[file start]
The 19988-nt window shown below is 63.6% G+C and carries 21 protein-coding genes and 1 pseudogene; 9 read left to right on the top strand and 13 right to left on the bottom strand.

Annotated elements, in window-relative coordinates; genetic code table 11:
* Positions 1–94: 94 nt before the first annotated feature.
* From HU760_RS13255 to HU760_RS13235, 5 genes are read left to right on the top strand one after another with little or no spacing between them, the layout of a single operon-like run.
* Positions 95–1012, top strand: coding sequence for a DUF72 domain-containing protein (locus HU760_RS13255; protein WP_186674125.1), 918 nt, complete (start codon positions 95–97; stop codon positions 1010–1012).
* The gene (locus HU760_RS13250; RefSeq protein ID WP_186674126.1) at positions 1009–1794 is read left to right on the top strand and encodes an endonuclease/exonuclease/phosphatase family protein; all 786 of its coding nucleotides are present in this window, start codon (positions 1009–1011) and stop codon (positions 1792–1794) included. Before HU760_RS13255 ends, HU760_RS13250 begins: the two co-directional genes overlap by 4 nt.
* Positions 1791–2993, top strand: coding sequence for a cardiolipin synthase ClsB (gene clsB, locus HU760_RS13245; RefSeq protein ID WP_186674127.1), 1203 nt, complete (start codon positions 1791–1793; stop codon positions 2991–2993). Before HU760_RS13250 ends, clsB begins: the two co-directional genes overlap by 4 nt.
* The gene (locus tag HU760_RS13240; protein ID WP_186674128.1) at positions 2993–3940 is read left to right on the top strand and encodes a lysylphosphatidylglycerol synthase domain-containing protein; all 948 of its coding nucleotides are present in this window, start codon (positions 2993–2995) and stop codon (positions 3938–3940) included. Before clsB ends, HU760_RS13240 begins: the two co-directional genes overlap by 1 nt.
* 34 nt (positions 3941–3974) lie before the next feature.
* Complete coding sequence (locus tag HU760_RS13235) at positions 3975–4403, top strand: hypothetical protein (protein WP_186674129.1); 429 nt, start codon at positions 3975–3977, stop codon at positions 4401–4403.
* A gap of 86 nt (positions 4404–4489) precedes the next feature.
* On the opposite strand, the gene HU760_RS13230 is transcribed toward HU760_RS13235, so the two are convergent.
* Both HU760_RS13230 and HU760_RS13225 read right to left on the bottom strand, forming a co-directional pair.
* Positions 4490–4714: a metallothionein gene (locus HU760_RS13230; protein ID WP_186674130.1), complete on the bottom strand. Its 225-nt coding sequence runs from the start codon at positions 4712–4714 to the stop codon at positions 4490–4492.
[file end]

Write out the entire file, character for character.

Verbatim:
The 19988-nt window shown below is 63.6% G+C and carries 21 protein-coding genes and 1 pseudogene; 9 read left to right on the top strand and 13 right to left on the bottom strand.

Annotated elements, in window-relative coordinates; genetic code table 11:
* Positions 1–94: 94 nt before the first annotated feature.
* From HU760_RS13255 to HU760_RS13235, 5 genes are read left to right on the top strand one after another with little or no spacing between them, the layout of a single operon-like run.
* Positions 95–1012, top strand: coding sequence for a DUF72 domain-containing protein (locus HU760_RS13255; protein WP_186674125.1), 918 nt, complete (start codon positions 95–97; stop codon positions 1010–1012).
* The gene (locus HU760_RS13250; RefSeq protein ID WP_186674126.1) at positions 1009–1794 is read left to right on the top strand and encodes an endonuclease/exonuclease/phosphatase family protein; all 786 of its coding nucleotides are present in this window, start codon (positions 1009–1011) and stop codon (positions 1792–1794) included. Before HU760_RS13255 ends, HU760_RS13250 begins: the two co-directional genes overlap by 4 nt.
* Positions 1791–2993, top strand: coding sequence for a cardiolipin synthase ClsB (gene clsB, locus HU760_RS13245; RefSeq protein ID WP_186674127.1), 1203 nt, complete (start codon positions 1791–1793; stop codon positions 2991–2993). Before HU760_RS13250 ends, clsB begins: the two co-directional genes overlap by 4 nt.
* The gene (locus tag HU760_RS13240; protein ID WP_186674128.1) at positions 2993–3940 is read left to right on the top strand and encodes a lysylphosphatidylglycerol synthase domain-containing protein; all 948 of its coding nucleotides are present in this window, start codon (positions 2993–2995) and stop codon (positions 3938–3940) included. Before clsB ends, HU760_RS13240 begins: the two co-directional genes overlap by 1 nt.
* 34 nt (positions 3941–3974) lie before the next feature.
* Complete coding sequence (locus tag HU760_RS13235) at positions 3975–4403, top strand: hypothetical protein (protein WP_186674129.1); 429 nt, start codon at positions 3975–3977, stop codon at positions 4401–4403.
* A gap of 86 nt (positions 4404–4489) precedes the next feature.
* On the opposite strand, the gene HU760_RS13230 is transcribed toward HU760_RS13235, so the two are convergent.
* Both HU760_RS13230 and HU760_RS13225 read right to left on the bottom strand, forming a co-directional pair.
* Positions 4490–4714: a metallothionein gene (locus HU760_RS13230; protein ID WP_186674130.1), complete on the bottom strand. Its 225-nt coding sequence runs from the start codon at positions 4712–4714 to the stop codon at positions 4490–4492.